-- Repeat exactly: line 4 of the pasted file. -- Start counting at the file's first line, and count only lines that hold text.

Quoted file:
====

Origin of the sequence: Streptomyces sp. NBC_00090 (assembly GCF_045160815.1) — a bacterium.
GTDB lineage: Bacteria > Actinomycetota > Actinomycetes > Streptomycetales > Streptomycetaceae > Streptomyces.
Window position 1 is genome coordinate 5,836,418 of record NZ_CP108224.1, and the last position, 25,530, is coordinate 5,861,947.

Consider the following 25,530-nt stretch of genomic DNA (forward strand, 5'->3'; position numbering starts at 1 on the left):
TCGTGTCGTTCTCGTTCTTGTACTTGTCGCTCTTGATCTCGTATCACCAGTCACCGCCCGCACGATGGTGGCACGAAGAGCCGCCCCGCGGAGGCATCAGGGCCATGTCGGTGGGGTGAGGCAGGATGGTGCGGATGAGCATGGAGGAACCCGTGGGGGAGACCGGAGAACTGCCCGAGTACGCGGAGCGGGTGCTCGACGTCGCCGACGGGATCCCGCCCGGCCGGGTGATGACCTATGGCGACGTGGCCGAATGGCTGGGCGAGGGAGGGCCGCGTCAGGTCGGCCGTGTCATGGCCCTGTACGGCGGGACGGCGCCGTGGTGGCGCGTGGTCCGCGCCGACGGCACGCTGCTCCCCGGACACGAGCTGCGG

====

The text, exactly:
Consider the following 25,530-nt stretch of genomic DNA (forward strand, 5'->3'; position numbering starts at 1 on the left):